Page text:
It was the fear of shame that prevented Samina Khan* from coming forward about the abuse she had endured for years. But it never left her mind. “The thought of what he did to me haunted me all my life. I was too scared to tell anyone because if I did, they would silence me. In the community it’s brushed under the carpet”.
Shamina’s abuse took place in her family home, at the hands of a male relative when she was a child. “He would undress me, touch me everywhere, force himself on me and then casually walk away while my parents sat in another room,” she tells The Independent.
Mother of two, Jasminder Kaur*, entered a forced marriage when she was 17. During the course of her relationship, she suffered financial and emotional abuse from her husband whom she had to beg for money, and was mocked by her in-laws, who considered her to be “too western”.
“When he drank, he beat me up and raped me. I confided in my mother, and she told me that this is what women need to endure and if I left this would split the family and the shame would be too much. I had no one to speak to. I suffered in silence for years.”
Now 29, Jasminder has moved from a women’s refuge into a small local authority flat. Her family has disowned her. She says that she and many other Punjabi women like her would never go to the police due to the shame it would bring upon their families.
I told my parents I needed to get out, but they said this was my life
Shamina and Jasminder are not alone. A report released at the end of last year by Sikh Women’s Aid that surveyed 674 women, found that as many as seven in 10 experienced abuse by a partner or relative. Only a third of victims had disclosed incidents to family and friends.
Freedom Charity is an organisation that works to bring awareness, help and support with regards to forced marriage, dishonour-based violence and female genital mutilation. Kuldeep*, who lives in the Midlands and works as a carer, reached out to them after being forced to marry when she was 17. Kuldeep says she suffered emotional, financial and physical abuse at the hands of her mother-in-law, while her husband watched on and did nothing.
“I couldn’t get out,” she says. “I wanted my life to end.” Eventually, with the help of Freedom Charity, Kuldeep escaped, changed her identity and now lives in hiding. But she says there is a bounty on her head. “I told my parents I needed to get out, but they said this was my life. They didn’t want to accept I was suffering, it was too shameful,” she says.
Many Sikh women report being unable to seek support from their families because of the shame divorce or abuse is perceived to bring upon them. This puts victims in an incredibly precarious position – unable to escape and risking being cut-off from their friends and parents if they do, but knowing that staying could mean being killed. For many victims, the rejection experienced when they reach out to the community can seem like a repeat of the initial abuse.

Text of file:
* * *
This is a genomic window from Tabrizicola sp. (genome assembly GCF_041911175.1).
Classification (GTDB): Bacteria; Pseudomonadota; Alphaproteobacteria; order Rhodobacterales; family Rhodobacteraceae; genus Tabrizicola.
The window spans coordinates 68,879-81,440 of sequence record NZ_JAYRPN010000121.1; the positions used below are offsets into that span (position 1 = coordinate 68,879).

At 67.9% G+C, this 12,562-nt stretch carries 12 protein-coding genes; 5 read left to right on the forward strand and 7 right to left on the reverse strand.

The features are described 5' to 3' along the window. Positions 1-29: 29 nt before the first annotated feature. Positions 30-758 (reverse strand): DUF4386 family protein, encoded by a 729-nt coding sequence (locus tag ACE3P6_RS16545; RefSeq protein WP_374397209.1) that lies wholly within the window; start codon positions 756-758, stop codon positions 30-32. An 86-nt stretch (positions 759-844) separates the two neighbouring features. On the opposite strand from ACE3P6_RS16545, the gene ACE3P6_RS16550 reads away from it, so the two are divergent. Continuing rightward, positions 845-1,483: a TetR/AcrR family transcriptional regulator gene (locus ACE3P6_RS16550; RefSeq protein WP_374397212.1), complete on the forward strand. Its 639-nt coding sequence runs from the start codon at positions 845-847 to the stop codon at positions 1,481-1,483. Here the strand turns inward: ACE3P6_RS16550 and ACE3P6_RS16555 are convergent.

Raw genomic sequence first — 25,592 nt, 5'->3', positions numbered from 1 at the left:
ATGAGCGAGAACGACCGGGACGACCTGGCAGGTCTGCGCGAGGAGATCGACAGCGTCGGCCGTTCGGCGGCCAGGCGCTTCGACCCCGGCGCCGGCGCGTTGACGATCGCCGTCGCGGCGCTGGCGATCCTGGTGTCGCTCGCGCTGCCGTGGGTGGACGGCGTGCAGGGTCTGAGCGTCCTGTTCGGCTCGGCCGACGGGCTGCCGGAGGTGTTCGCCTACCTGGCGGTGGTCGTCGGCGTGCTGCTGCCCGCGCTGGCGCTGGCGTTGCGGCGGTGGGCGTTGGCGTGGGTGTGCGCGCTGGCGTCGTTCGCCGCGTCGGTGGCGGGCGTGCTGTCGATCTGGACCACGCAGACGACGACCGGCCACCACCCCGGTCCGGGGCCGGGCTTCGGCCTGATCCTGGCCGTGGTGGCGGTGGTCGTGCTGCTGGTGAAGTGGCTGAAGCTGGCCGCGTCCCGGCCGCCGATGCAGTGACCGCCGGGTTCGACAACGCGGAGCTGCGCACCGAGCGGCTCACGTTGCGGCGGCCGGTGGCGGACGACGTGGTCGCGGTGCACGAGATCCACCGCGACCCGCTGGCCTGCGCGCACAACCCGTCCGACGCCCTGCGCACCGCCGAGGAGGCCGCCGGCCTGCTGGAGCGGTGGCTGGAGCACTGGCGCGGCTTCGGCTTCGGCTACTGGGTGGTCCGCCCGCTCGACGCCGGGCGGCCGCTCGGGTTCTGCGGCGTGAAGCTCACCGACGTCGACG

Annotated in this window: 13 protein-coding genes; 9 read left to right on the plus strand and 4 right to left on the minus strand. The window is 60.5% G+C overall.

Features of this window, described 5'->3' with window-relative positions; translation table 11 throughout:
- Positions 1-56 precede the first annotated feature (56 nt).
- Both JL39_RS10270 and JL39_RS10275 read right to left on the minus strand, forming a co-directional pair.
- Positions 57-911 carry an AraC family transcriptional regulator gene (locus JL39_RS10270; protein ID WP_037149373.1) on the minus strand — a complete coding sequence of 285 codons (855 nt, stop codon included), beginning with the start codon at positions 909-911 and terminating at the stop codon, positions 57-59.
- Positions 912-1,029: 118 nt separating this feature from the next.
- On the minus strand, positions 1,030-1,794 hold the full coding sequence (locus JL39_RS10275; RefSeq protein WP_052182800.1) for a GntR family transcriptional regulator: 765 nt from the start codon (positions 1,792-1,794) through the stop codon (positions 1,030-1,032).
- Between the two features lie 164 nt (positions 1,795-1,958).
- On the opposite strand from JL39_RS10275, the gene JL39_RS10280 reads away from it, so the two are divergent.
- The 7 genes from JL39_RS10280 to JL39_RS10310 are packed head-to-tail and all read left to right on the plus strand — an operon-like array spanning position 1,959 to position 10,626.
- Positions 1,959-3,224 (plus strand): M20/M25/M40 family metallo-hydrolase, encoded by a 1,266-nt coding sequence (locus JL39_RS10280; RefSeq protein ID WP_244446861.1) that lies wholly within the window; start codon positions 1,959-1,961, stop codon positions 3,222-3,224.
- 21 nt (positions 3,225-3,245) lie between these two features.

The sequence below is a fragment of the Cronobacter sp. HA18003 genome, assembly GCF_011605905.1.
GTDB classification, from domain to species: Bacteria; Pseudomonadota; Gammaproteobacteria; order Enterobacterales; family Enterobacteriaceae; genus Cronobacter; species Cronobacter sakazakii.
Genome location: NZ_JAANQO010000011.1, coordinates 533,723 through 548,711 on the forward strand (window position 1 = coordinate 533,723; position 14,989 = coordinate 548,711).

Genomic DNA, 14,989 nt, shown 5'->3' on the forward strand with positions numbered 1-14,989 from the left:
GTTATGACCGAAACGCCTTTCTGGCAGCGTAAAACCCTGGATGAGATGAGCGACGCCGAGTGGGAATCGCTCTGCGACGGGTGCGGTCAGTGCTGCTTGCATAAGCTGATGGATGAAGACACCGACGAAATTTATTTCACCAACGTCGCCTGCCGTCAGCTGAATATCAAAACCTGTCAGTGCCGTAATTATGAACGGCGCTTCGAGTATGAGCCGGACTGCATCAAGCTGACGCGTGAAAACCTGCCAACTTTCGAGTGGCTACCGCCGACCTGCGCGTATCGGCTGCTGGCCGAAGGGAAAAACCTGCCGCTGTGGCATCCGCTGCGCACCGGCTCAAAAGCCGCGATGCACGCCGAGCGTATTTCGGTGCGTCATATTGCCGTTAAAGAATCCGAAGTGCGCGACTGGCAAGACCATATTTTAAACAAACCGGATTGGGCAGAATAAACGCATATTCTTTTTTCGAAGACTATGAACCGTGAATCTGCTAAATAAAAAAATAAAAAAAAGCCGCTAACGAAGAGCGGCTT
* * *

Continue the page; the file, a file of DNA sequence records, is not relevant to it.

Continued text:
Since publishing their findings, Sikh Women’s Aid says they are receiving calls on a daily basis. Sahdaish Pall, co-founder and service lead tells The Independent, “these calls range from people wanting to talk about and share their experiences of child sexual abuse or domestic abuse, those that have arrived here on a spousal visa who have no understanding of the law in this country and those reaching out as the support they’ve had from non-specialist services has not been sufficient. Because of the demand, we realised this is a serious issue in the South Asian community,” says Pall.
Many are left with no choice but to break away from their community, networks and their own families
Surwat Sohail, chief executive of Roshni, an organisation that provides specialist counselling for domestic abuse victims, explains how the shame and silence around abuse is such a problem. “The issue of ‘shame and honour’ is a profound, systematic problem that stops women from seeking help and many continue to suffer in silence. This is the biggest barrier we face when encouraging victims to seek help. They often face ostracism from their community as well as family members. Many are left with no choice but to break away from their community, networks and their own families.”
And Mandip Singh Sohal, director of Gurdwara Aid, a Sikh organisation raising awareness on familial abuse, explains how cultural bias and the idea of maintaining “honour” compounds such abuse: “Misinformation plays on the community’s emotions and there is a lack of education and a lack of skills to deal with this that results in an unwillingness of victims to come forward and a lack of awareness of who to go to for help.”
A National Police Chiefs’ Council spokesperson, told The Independent that “domestic abuse is a terrible crime that affects too many people in the UK. We’re working with a number of academics and charities to help us understand how the periods of lockdown have affected both victims and the behaviour of perpetrators and this research will be used to improve the police response and better support those affected.
“Throughout the periods of lockdown police responded to reports of domestic abuse and worked hard to reassure victims and arrest the perpetrators where necessary. All reports of domestic abuse are taken incredibly seriously, for anyone experiencing abuse, we are here to support you. Please call us and we will help you. In an emergency, always call 999.”
The more this is spoken about, the more likely women will feel able to come forward and seek help. “For far too long Punjabi women have suffered in silence. Gender-based violence and abuse has been allowed to happen without challenge,” says Pall.